Shorty finds about about the hit and goes looking for Angelo. Where does he find him? Down on the docks, having spent a drunken night with Snowflake. Shorty says he’ll take the contract on Michael and off they go to the apartment to fetch Angelo’s gun.
The next scene is fabulous as it is animated into Edward Hopper’s famous 1942 diner painting, “Nighthawks.” Michael is standing in the doorway across the street and Carol is inside the diner talking try to solicit someone for her scheme. The scene itself, just lingers on them in the diner and Michael outside for a while. No dialogue can be heard, but it doesn’t matter, you get the idea and it’s just beautiful the way the camera seems to just linger.
In the diner, Carol was soliciting a John, but not to sleep with. He plan is to have Michael jump out and kill the guy, then take his money. That’s how it works out and replying to Carol’s questioning of his testicles from earlier, one the deed is done he asks, “How you like my balls now?”
Michael and Carol proudly walk down the street towards Michael’s house, with the live action pinball game as their background. Meanwhile at the house, Shorty gun in hand escapes from Ida and goes into the street, eventually hiding behind the side of a stoop. As Michael and Carol approach, Shorty shoots the gun and we’re in slow motion. The bullet leaving the barrel, Michael seeing the bullet coming, and the graphic detail with which the bullet hits him between the eyes and out the back of his skull. At the sight of this, Carol turns into a crow and circles Michael as he falls down, still in slow motion.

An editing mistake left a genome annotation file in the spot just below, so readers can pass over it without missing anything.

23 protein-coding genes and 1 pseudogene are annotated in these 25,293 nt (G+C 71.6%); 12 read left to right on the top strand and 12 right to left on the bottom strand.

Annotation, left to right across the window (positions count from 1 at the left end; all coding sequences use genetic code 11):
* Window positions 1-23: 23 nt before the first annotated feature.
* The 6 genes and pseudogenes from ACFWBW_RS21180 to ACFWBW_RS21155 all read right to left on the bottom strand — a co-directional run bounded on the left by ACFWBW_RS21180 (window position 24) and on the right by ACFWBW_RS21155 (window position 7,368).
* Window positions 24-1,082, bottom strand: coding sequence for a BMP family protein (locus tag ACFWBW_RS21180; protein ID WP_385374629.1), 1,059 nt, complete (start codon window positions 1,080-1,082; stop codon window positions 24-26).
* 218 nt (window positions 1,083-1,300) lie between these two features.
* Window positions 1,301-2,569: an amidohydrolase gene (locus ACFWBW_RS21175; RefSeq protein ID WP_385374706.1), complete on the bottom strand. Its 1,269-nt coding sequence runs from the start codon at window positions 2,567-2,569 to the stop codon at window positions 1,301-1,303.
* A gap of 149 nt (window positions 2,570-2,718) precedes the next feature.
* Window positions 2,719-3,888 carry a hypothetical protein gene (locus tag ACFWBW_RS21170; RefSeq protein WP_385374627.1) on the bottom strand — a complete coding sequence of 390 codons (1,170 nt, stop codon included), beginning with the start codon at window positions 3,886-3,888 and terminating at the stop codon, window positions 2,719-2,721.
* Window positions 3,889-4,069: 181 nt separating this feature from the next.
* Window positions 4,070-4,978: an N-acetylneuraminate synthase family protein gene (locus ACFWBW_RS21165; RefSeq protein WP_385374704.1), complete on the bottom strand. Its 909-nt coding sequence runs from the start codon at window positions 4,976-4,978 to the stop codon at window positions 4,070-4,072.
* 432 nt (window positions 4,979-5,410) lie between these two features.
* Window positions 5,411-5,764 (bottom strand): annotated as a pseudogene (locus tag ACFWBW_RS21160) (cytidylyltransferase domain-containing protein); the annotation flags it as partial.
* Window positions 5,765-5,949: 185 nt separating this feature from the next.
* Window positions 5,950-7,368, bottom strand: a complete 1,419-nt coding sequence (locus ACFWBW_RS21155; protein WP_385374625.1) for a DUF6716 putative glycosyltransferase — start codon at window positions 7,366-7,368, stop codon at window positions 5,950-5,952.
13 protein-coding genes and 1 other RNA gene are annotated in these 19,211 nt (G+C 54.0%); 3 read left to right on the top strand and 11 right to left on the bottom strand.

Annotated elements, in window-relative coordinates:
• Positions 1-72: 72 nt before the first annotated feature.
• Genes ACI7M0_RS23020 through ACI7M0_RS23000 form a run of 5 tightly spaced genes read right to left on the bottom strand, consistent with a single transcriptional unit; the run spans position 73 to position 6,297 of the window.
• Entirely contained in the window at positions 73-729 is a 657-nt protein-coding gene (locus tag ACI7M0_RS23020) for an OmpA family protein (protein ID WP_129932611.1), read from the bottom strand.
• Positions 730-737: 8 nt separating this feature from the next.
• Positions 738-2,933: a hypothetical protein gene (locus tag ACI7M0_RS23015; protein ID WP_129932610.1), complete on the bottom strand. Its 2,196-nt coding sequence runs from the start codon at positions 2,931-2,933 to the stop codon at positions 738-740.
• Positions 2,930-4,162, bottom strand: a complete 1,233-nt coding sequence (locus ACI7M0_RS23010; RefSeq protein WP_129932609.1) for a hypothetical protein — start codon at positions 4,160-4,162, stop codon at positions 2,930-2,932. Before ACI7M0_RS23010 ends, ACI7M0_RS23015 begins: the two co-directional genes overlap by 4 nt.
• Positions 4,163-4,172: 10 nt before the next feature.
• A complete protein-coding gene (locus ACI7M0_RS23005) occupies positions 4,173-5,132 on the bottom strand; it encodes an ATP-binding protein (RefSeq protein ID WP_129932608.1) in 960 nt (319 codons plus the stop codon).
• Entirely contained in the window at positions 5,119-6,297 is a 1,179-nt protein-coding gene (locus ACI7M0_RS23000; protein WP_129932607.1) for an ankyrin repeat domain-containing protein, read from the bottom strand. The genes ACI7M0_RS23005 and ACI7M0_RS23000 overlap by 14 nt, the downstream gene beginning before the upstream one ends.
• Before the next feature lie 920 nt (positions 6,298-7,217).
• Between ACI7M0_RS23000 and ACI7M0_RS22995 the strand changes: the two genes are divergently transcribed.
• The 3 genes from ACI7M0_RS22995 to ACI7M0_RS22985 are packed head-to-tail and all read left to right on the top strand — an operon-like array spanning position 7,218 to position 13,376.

We see Michael fall, still in slow motion, until his head wound comes into frame, where we are transported into his mind. Many of the movies characters are chasing each other in a circle and then there are visions and the devil appears. This transitions right back to the very beginning of the movie, where we now know the man playing pinball then and still now was Michael. We see him lose this game and he just goes off on the machine, turning it over and kicking it before leaving the arcade.
In all Bakshi movies, there are little things that add great humor. As Michael walks out of the arcade, we see a man playing a shooting game who loses and appears to actually get shot and someone in the photo booth who drops their pants and turns around to give the photo booth camera a full moon.